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Elizabeth Finn – a truly remarkable woman and visionary

Elizabeth Finn (nee McCaul)

As we celebrate those women around us who have made a difference, this International Women’s Day we pay tribute to our own founder, Elizabeth Finn, who enriched the lives of so many throughout her fascinating and often challenging life.

Here is a snapshot of her amazing life and her empathy and support for women and the elderly.

Elizabeth Finn in her early years

Elizabeth McCaul was born on 14 March 1825 to British missionary parents in the Zamoyski Palace, Warsaw, Poland.

Elizabeth had no formal education but had a real passion for knowledge and gained command of several foreign languages from an early age. By age five, she had received tutoring in Hebrew, Yiddish, German, Greek and Latin, and by the time she was 12 had completed a translation of Lavater’s Maxims from German, being paid two guineas for her work. Elizabeth’s upbringing and early life prepared her well for her future and her early exposure to Jewish history and culture undoubtedly went on to affect her activities in Jerusalem later in life.

Elizabeth married James Finn in 1846 and the couple headed to Jerusalem. James was appointed British consul to the Ottoman administration, and they remained in the city until 1863 when they returned to Britain.

In November 1849 she helped to establish the Jerusalem Literary Society to explore the natural and ancient history of the region. The Finns who had formed a library of a thousand volumes and a small museum, would ride out into the countryside on Saturdays in search of antiquities and there make valuable discoveries.

Many eminent travellers attended meetings of the Jerusalem Literary Society, including Albert, Prince Consort. She was also able to entertain both Prince Alfred (second son of Queen Victoria) and latterly his elder brother the Prince of Wales (later Edward VII) in charming royal style, so forming the connections with Royal patronage that would later provide crucial early support for the Distressed Gentlefolk’s Aid Association, the forerunner of Elizabeth Finn Homes as we know it today.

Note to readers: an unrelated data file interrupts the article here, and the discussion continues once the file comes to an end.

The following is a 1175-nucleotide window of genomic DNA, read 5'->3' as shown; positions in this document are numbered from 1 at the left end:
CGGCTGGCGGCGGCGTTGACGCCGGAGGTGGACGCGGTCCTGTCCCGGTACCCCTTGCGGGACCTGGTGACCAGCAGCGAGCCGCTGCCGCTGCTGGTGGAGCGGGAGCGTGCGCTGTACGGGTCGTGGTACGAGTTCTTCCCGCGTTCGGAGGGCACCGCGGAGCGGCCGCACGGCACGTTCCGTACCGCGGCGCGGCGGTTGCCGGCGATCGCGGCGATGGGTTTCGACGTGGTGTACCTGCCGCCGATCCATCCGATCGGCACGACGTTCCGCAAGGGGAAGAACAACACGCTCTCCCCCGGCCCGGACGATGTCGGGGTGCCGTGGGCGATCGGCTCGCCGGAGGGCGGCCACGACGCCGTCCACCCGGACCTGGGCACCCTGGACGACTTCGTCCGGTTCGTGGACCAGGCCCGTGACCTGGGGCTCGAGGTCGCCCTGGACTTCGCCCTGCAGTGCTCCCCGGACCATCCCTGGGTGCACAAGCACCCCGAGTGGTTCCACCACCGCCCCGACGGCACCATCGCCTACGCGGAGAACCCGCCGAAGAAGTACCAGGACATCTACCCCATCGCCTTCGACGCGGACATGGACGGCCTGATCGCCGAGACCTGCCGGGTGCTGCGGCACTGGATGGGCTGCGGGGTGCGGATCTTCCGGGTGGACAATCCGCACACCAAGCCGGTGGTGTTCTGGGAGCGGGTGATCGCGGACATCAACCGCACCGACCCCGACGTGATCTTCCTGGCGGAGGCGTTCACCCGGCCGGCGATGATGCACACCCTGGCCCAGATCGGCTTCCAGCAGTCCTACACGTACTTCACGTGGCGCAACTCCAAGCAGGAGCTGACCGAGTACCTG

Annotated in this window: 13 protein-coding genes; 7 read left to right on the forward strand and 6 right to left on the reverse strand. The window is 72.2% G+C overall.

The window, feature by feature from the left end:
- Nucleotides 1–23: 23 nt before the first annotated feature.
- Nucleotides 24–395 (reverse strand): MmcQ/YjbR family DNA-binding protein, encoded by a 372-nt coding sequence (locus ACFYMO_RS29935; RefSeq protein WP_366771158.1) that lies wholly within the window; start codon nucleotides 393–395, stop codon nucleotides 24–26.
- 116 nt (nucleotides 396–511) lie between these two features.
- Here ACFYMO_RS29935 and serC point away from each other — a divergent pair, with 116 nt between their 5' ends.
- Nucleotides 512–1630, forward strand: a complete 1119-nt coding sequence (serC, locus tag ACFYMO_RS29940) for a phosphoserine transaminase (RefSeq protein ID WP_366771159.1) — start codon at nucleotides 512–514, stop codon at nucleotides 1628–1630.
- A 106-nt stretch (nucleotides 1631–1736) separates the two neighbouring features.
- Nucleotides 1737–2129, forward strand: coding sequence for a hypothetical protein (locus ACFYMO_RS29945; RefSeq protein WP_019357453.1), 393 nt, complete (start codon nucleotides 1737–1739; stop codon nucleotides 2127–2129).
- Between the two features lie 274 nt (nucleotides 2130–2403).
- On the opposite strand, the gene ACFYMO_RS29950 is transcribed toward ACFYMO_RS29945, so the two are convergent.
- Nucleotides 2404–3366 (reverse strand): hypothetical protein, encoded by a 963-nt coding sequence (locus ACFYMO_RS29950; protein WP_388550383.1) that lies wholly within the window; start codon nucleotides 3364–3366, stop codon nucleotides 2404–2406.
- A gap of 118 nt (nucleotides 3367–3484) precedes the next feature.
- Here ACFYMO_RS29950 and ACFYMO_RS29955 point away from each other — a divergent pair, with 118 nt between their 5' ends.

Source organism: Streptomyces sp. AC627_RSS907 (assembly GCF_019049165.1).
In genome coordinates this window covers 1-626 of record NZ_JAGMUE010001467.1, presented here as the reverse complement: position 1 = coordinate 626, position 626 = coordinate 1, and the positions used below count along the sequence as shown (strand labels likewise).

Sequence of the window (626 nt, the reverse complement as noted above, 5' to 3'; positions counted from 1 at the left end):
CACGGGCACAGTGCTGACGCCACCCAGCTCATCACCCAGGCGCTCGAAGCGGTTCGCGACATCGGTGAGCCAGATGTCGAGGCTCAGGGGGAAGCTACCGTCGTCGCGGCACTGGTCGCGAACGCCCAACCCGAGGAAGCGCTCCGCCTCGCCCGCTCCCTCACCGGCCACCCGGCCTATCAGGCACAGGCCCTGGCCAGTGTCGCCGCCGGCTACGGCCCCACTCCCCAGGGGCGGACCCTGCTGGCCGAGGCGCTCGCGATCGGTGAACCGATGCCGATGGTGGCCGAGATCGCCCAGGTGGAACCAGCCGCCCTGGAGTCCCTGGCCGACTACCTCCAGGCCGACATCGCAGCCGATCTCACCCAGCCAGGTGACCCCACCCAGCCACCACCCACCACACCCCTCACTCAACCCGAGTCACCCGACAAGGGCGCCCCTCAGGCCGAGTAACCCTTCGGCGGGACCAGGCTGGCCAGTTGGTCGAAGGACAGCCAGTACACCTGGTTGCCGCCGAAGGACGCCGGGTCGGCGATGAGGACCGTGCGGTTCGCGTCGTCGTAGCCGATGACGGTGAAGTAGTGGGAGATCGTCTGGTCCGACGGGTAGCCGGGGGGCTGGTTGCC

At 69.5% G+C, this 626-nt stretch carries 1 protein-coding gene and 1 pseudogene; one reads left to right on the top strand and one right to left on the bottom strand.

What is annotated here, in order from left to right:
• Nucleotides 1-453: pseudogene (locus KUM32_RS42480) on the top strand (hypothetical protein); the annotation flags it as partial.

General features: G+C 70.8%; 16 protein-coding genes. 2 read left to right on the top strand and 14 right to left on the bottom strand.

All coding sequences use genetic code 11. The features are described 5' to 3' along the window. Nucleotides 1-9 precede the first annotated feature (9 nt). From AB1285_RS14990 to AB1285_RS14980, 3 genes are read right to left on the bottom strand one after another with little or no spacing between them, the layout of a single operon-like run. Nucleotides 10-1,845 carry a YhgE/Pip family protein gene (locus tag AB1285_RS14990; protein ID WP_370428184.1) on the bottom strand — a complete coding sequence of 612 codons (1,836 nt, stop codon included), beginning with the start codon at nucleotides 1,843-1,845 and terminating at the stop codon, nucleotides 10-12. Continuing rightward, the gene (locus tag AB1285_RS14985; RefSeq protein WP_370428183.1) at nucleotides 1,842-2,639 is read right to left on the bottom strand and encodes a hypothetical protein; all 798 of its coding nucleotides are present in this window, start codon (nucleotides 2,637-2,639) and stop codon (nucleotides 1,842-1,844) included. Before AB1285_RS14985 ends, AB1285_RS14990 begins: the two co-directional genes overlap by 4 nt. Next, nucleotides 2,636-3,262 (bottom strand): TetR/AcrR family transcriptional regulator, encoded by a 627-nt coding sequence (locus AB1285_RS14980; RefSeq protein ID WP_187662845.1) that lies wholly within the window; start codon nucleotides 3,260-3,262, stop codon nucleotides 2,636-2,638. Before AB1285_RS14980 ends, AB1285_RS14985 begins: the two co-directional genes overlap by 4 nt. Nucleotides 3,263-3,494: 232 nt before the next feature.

Elizabeth undertook a great deal of humanitarian work while in Jerusalem, and her work helping the poor communities of the Old City is one of things she is most remembered for. She organised training and employment of local men and women as carpenters, farm labourers and seamstresses and raised money from abroad to battle malnutrition among the poor.

She oversaw the excavation of extensive cisterns at Abraham’s Vineyard to alleviate Jerusalem’s inadequate water supply. Elizabeth and her husband raised funds to purchase a farm outside the city where they offered employment and helped in training workers to become more productive, even producing soap to sell.

In January 1854 Elizabeth established the ‘Sarah Society’, an organisation to aid local women, making home visits to provide relief in the form or rice, sugar and coffee and giving them work sewing to earn money to sustain their families.

Elizabeth Finn and the Distressed Gentlefolk’s Aid Association

The Finns left Jerusalem with their family to return to England in 1862 and settled in Hammersmith. Later in life she embarked on a further important mission, in support of the elderly.

In 1897 as the age of 72, Elizabeth, along with her daughter Constance, founded the Distressed Gentlefolk’s Aid Association (DGAA) based in her home in Brook Green, Hammersmith – “in the hope of alleviating some of the distress which has overtaken ladies and gentlemen who have seen better days”. This was the predecessor of Elizabeth Finn Care.

DGAA either bestowed grants for the immediate relief of the elderly and infirm or empowered individuals capable of working to get back onto their feet and find employment through targeted support and micro-loans. Although ending her ‘formal’ participation with D.G.A.A. in 1901, Elizabeth continued to closely monitor and assist the society for the rest of her life, attending her final committee meeting on 5 November 1920 two months before her death.

She died at home in Brook Green, Hammersmith, at the age of 95. Elizabeth Finn Homes still have their head office based just a few hundred yards from her home, which is marked with a blue plaque to commemorate her charitable work.

Today Elizabeth’s legacy still guides everything we do at Elizabeth Finn Homes. We bear her name and all she stood for with pride.